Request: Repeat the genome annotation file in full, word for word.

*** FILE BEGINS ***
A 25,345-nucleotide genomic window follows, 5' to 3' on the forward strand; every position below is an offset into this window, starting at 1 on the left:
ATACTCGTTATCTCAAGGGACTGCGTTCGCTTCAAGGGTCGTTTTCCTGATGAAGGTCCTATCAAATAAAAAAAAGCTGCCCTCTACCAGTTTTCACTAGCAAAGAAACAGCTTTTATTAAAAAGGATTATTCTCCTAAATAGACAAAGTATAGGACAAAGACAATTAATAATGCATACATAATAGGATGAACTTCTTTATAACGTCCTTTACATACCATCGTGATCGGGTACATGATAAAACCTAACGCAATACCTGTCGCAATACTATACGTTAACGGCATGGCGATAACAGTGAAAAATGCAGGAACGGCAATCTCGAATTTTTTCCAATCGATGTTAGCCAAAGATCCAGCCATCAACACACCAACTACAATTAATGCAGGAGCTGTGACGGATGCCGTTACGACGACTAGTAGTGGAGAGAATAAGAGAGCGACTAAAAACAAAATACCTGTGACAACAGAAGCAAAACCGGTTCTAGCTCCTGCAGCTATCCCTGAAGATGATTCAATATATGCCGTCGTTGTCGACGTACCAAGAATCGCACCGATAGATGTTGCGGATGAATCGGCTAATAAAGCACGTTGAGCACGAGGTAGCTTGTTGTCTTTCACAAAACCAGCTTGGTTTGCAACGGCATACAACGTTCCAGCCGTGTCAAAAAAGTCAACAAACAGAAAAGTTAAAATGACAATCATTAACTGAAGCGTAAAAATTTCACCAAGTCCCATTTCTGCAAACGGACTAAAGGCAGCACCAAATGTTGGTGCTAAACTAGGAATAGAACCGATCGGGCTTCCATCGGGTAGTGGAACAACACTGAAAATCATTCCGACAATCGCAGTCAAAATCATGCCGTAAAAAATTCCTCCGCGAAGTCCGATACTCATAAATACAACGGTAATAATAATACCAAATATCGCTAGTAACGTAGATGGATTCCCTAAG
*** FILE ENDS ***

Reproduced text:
A 25,345-nucleotide genomic window follows, 5' to 3' on the forward strand; every position below is an offset into this window, starting at 1 on the left:
ATACTCGTTATCTCAAGGGACTGCGTTCGCTTCAAGGGTCGTTTTCCTGATGAAGGTCCTATCAAATAAAAAAAAGCTGCCCTCTACCAGTTTTCACTAGCAAAGAAACAGCTTTTATTAAAAAGGATTATTCTCCTAAATAGACAAAGTATAGGACAAAGACAATTAATAATGCATACATAATAGGATGAACTTCTTTATAACGTCCTTTACATACCATCGTGATCGGGTACATGATAAAACCTAACGCAATACCTGTCGCAATACTATACGTTAACGGCATGGCGATAACAGTGAAAAATGCAGGAACGGCAATCTCGAATTTTTTCCAATCGATGTTAGCCAAAGATCCAGCCATCAACACACCAACTACAATTAATGCAGGAGCTGTGACGGATGCCGTTACGACGACTAGTAGTGGAGAGAATAAGAGAGCGACTAAAAACAAAATACCTGTGACAACAGAAGCAAAACCGGTTCTAGCTCCTGCAGCTATCCCTGAAGATGATTCAATATATGCCGTCGTTGTCGACGTACCAAGAATCGCACCGATAGATGTTGCGGATGAATCGGCTAATAAAGCACGTTGAGCACGAGGTAGCTTGTTGTCTTTCACAAAACCAGCTTGGTTTGCAACGGCATACAACGTTCCAGCCGTGTCAAAAAAGTCAACAAACAGAAAAGTTAAAATGACAATCATTAACTGAAGCGTAAAAATTTCACCAAGTCCCATTTCTGCAAACGGACTAAAGGCAGCACCAAATGTTGGTGCTAAACTAGGAATAGAACCGATCGGGCTTCCATCGGGTAGTGGAACAACACTGAAAATCATTCCGACAATCGCAGTCAAAATCATGCCGTAAAAAATTCCTCCGCGAAGTCCGATACTCATAAATACAACGGTAATAATAATACCAAATATCGCTAGTAACGTAGATGGATTCCCTAAG